FavoriteLoadingSave to briefcase | Rating: | By (2012)

  • PrintEmail Link
  • Viewed 6,606 times | Saved to 442 briefcases
Aluminum Co. of America v Essex Group, Inc., 499F. Supp. 53, 72 (W.D. Pa. 1980)


P was to convert alumina to aluminum. Price was determined by complex formula. Oil prices rose drastically. Thus so did Ps electricity costs


Can P get a modification of the contract price?


Doctrine of frustration only applies when frustrating event is substantial, it must be so severe that it cannot be fairly regarded as being party of the risk, which had been assumed by the parties
**Minor changes are not sufficient

A mere change in degree of difficulty or expense due to such causes as increased wages, prices of raw materials, or costs of construction, unless well beyond the normal range, does not amount to impracticability since it is the sort of risk a fixed-price contract is intended to cover


The doctrine of impractability requires the non-occurrence of the event. Focus on hardship – as well as with doctrine of frustration. Focus occurrence which greatly increases the cost, difficulty, or risk of the party’s performance

Doctrine of frustration. Focuses on a party’s severe disappointment which is causes by circumstances which frustrate his principal purpose for entering the contract. Look at whether performance of the K would be of little value to the party

The Restatement recognizes that circumstances existing at the execution of a contract may render performance impracticable or they may frustrate the purpose of one of the parties so as to execute his performance. S.265 – declares a party is discharged from performing his contract where his principal purpose is substantially frustrated by the occurrence of a supervening event. Frustration must be substantial – it is not enough that it has become less profitable or even that he will sustain a loss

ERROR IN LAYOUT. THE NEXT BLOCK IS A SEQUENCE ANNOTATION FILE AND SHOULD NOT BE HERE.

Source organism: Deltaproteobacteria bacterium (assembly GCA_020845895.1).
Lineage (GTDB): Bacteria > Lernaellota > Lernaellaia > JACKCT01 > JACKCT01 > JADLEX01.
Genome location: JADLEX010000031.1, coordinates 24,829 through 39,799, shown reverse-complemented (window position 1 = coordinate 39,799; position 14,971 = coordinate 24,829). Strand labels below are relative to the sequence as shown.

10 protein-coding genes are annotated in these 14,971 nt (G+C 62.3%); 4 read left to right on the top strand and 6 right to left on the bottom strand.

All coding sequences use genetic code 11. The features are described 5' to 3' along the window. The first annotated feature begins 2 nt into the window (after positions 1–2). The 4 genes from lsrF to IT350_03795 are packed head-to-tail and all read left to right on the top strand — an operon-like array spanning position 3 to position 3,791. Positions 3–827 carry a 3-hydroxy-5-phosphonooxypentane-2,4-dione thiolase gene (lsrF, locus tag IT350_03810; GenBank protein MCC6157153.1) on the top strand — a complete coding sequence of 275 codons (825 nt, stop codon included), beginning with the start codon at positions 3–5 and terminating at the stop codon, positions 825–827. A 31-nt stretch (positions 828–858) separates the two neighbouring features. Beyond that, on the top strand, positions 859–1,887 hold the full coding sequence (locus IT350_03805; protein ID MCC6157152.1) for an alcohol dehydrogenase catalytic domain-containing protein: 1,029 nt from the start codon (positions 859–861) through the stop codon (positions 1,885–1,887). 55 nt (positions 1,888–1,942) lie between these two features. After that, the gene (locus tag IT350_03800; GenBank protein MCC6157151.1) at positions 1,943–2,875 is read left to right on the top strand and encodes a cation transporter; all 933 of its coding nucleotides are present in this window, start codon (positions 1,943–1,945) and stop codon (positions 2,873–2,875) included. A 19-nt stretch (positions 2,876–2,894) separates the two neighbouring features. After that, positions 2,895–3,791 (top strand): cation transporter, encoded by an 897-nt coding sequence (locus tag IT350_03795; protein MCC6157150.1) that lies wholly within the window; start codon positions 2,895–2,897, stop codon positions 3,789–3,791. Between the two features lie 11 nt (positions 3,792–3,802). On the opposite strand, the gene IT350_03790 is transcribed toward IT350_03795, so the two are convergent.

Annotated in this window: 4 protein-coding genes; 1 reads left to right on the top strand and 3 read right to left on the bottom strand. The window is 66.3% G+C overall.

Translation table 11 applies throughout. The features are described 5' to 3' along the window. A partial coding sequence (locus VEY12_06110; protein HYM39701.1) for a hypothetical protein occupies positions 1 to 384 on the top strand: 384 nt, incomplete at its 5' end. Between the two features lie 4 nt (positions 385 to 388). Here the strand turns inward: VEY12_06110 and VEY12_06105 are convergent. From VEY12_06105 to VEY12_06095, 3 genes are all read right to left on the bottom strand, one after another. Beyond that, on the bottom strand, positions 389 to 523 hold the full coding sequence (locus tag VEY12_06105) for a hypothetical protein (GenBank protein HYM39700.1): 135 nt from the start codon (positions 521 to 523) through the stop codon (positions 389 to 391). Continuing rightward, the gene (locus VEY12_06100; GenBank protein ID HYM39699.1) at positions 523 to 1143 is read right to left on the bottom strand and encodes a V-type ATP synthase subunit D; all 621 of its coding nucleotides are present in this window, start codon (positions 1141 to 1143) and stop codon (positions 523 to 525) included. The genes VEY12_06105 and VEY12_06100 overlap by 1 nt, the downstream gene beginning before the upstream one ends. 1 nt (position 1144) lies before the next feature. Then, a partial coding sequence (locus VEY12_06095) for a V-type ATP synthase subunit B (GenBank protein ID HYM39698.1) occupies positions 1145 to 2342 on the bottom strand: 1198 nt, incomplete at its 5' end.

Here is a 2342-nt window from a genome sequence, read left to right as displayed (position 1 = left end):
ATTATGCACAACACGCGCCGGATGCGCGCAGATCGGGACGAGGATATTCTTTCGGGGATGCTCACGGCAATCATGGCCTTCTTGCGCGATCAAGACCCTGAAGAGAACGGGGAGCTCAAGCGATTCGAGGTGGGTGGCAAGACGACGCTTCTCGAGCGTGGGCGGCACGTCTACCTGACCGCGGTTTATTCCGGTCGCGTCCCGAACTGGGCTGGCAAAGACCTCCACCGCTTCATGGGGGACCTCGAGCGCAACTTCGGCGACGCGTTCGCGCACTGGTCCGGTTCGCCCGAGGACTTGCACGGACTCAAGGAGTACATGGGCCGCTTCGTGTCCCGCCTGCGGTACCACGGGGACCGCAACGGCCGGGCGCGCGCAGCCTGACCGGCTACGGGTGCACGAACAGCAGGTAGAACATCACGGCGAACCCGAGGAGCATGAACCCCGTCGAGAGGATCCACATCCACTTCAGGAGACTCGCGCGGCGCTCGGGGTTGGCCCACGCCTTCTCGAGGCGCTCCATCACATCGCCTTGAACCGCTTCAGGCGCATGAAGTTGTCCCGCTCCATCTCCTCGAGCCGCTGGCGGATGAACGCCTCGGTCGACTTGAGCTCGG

s.261 of the UCC declares a party is discharged from performing a contract where a supervening event renders his performance impracticable. Performance may be impracticable bc extreme and unreasonable difficulty, expense, injury or loss to one of the parties will be involved.

What is the remedy for P?
*3 remedial rules in cases of mistake, frustration and impracticability
**No contract ever arose bc there was no true agreement between the parties
**Contract is voidable – remedy is rescission
**Equitable modification
*Where developments make performance of the contract economically senseless or purposeless, to modify the contract and to enforce it as modified would be inappropriate


P won – a remedy modifying the price term of contract was the remedy


  1. Fiat Justitia Ruat Caelum 32

    Is the threshold a case-by-case analysis? Or is there a generally accepted standard?

Leave a Comment

You must be logged in to participate.

This document is a general discussion of certain legal and related issues and must not be relied upon as legal advice. This document may not have been written or reviewed by a legal practitioner. For more information, please see the website Terms of Service.